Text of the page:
By Gail McCarthy
---- — Editor's note: The Annisquam Village Players have rescheduled Saturday's talent show. The show will instead go on on March 23.
Chase away the winter doldrums by attending the ninth annual benefit talent show presented by the long-standing Annisquam Village Players on Saturday, Feb. 9, at Annisquam Village Hall.
Then on Sunday, Feb. 10, Parcel of Rogues will perform Scottish music at the Annisquam Village Church.
All are welcome to attend the Saturday show and potluck dinner that starts at 6 p.m. The show starts at 7:45 p.m. and features more than 20 acts by local performers of all ages, many of whom have graced the stages in the annual summer shows of the Annisquam Village Players.
The acts include singing, dancing, skits, readings and always a few surprises and special guests, usually a politician or two. The show always features a spoof from the previous year’s show, so this talent show features an act from “Wizard of Oz.” Proceeds go to Family Promise North Shore, an organization that helps low-income and homeless families achieve independence. A jazz band will perform during dinner. Organizers encourage newcomers to attend and experience this annual event.
The Annisquam Village Hall is at 32 Leonard St. in Gloucester. Tickets are $10 for adults and $5 for children under 16, with a family max of $30. For reservations, call 978-281-0376 or email firstname.lastname@example.org. If not sold out, tickets will be available at the door.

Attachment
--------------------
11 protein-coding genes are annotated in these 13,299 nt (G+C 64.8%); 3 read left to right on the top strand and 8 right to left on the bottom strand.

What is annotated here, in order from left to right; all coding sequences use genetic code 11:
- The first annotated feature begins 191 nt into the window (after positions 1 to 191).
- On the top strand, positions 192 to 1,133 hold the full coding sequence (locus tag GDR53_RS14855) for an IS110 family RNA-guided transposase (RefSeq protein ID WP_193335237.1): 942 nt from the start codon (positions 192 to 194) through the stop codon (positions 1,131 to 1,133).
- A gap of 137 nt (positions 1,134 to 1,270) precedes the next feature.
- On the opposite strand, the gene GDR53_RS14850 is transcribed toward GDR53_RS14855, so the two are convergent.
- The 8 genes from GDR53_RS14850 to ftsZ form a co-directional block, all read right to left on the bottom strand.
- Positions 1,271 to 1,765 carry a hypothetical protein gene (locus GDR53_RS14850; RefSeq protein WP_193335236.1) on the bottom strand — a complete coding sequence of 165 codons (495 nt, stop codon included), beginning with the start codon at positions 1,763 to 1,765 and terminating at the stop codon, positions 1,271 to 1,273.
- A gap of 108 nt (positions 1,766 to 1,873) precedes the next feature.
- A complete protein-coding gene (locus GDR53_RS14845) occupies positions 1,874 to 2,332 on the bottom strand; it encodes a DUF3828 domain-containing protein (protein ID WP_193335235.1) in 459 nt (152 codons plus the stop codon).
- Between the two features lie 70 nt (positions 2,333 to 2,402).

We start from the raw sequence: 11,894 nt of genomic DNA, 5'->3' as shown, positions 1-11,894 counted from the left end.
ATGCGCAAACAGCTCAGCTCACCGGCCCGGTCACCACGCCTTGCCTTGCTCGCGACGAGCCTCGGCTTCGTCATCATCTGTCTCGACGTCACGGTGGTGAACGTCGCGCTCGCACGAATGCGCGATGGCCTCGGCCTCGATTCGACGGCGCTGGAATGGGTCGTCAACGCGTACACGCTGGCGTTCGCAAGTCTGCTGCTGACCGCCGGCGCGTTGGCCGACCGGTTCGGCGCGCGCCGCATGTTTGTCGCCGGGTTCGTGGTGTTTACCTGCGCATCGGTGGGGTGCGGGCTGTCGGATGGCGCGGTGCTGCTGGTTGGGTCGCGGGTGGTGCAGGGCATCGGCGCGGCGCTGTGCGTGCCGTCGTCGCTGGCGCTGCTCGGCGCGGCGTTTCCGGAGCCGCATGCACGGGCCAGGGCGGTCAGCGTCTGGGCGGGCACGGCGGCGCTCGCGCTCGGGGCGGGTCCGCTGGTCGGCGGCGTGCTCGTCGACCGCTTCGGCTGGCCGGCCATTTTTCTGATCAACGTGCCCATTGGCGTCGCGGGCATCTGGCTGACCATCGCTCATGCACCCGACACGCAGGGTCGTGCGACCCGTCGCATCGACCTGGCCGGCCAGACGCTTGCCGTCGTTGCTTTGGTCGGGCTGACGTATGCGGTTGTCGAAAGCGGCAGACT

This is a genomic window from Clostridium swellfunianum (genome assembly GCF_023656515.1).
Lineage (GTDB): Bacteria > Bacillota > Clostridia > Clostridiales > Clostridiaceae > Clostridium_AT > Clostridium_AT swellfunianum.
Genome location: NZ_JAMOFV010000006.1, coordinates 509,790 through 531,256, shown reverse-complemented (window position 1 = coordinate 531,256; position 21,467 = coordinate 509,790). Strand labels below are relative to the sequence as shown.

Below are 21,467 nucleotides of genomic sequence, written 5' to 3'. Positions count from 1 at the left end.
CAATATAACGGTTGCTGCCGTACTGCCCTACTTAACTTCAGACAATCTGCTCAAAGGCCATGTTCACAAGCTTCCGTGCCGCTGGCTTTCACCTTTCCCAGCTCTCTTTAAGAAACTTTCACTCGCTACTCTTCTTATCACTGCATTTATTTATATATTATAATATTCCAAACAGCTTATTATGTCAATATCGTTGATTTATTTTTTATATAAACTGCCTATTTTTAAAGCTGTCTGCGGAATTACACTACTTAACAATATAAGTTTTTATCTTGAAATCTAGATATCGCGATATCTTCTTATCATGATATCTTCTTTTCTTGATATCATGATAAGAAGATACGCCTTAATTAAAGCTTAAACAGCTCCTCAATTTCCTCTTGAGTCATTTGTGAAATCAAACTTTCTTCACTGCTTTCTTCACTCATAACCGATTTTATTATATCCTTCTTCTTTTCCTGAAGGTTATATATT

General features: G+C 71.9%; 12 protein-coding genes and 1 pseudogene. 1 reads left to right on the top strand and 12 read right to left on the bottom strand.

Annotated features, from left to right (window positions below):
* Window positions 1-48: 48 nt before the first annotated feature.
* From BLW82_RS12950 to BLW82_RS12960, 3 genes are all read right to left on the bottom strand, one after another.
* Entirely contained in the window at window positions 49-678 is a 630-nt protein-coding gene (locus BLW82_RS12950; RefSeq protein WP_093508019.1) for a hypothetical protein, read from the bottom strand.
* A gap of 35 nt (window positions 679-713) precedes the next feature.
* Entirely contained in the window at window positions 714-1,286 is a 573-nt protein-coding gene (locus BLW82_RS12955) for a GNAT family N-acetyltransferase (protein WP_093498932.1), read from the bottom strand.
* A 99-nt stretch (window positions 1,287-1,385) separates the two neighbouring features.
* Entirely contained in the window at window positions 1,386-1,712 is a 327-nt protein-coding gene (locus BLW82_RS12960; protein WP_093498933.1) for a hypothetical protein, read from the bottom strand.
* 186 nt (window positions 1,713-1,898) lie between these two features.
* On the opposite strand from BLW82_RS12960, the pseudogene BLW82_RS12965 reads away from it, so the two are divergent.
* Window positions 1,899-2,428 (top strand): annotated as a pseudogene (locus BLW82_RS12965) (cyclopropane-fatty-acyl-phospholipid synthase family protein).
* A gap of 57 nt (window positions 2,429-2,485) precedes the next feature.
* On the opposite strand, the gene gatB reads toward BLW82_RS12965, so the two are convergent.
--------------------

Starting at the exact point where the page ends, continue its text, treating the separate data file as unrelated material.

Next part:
The Parcel of Rogues are three old friends who come together to share their love of the music of Scotland, performing jigs, reels, and strathspeys. They will perform Sunday at 4 p.m.
Fiddler Calum Pasqua is a two-time winner of the Glenfiddich Fiddle Competition held annually at Blair Castle in Scotland. He was the first American ever to compete when he came away with first place. Calum grew up doing Scottish dancing with his Dundonian mother and playing bagpipes in the NYC Police Band.
Susie Petrov, the group’s piano and accordion player, discovered Scottish music through dancing when she was a teenager.
On her Scottish teaching travels, Petrov met fiddler Neil Ewart, a high school student at the National Centre for Excellence in Traditional Music, who lived on the remote Ardnamurrichan Peninsula.
The trio’s music spans the range from emotional slow airs to high-energy reels and jigs. Selections will be announced from the stage, inviting the audience to know more about the music of the day. It is rumored that the concert will include a bit of dancing and piping, with plenty of kilts and tartans.
Shortbread and tea follow the concert.
The church, known for its acoustics, is at 820 Washington St. in Gloucester. Tickets at the door are $15 or $5 for a child accompanied by an adult.
Gail McCarthy can be contacted at 978-283-7000 x3445, or gmccarthy@gloucestertimes.